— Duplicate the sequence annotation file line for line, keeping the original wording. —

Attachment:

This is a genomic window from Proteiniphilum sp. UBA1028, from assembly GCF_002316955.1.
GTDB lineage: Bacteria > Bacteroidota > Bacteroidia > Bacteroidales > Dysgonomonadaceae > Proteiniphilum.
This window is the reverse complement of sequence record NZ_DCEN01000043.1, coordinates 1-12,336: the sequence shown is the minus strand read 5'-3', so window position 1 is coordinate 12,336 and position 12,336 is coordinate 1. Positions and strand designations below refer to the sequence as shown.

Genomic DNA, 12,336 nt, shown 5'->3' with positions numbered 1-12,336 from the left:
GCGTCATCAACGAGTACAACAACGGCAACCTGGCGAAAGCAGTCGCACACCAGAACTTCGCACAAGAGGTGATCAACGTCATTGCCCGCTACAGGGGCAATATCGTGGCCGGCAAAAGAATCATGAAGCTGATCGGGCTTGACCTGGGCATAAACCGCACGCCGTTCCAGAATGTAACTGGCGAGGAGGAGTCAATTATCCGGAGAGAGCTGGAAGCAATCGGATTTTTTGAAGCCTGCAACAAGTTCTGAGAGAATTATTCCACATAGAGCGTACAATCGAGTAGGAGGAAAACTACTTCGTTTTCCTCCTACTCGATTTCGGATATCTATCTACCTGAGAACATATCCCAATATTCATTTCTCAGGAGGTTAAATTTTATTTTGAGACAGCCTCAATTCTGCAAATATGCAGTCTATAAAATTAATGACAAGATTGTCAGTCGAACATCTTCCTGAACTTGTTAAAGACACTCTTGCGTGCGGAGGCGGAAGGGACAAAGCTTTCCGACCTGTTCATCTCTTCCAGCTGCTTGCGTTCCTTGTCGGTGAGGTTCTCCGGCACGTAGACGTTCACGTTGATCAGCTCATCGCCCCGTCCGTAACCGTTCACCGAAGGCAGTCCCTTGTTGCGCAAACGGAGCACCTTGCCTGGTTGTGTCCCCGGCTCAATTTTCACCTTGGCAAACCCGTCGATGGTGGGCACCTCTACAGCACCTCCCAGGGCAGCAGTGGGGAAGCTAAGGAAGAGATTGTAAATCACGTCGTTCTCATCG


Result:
This is a genomic window from Proteiniphilum sp. UBA1028, from assembly GCF_002316955.1.
GTDB lineage: Bacteria > Bacteroidota > Bacteroidia > Bacteroidales > Dysgonomonadaceae > Proteiniphilum.
This window is the reverse complement of sequence record NZ_DCEN01000043.1, coordinates 1-12,336: the sequence shown is the minus strand read 5'-3', so window position 1 is coordinate 12,336 and position 12,336 is coordinate 1. Positions and strand designations below refer to the sequence as shown.

Genomic DNA, 12,336 nt, shown 5'->3' with positions numbered 1-12,336 from the left:
GCGTCATCAACGAGTACAACAACGGCAACCTGGCGAAAGCAGTCGCACACCAGAACTTCGCACAAGAGGTGATCAACGTCATTGCCCGCTACAGGGGCAATATCGTGGCCGGCAAAAGAATCATGAAGCTGATCGGGCTTGACCTGGGCATAAACCGCACGCCGTTCCAGAATGTAACTGGCGAGGAGGAGTCAATTATCCGGAGAGAGCTGGAAGCAATCGGATTTTTTGAAGCCTGCAACAAGTTCTGAGAGAATTATTCCACATAGAGCGTACAATCGAGTAGGAGGAAAACTACTTCGTTTTCCTCCTACTCGATTTCGGATATCTATCTACCTGAGAACATATCCCAATATTCATTTCTCAGGAGGTTAAATTTTATTTTGAGACAGCCTCAATTCTGCAAATATGCAGTCTATAAAATTAATGACAAGATTGTCAGTCGAACATCTTCCTGAACTTGTTAAAGACACTCTTGCGTGCGGAGGCGGAAGGGACAAAGCTTTCCGACCTGTTCATCTCTTCCAGCTGCTTGCGTTCCTTGTCGGTGAGGTTCTCCGGCACGTAGACGTTCACGTTGATCAGCTCATCGCCCCGTCCGTAACCGTTCACCGAAGGCAGTCCCTTGTTGCGCAAACGGAGCACCTTGCCTGGTTGTGTCCCCGGCTCAATTTTCACCTTGGCAAACCCGTCGATGGTGGGCACCTCTACAGCACCTCCCAGGGCAGCAGTGGGGAAGCTAAGGAAGAGATTGTAAATCACGTCGTTCTCATCG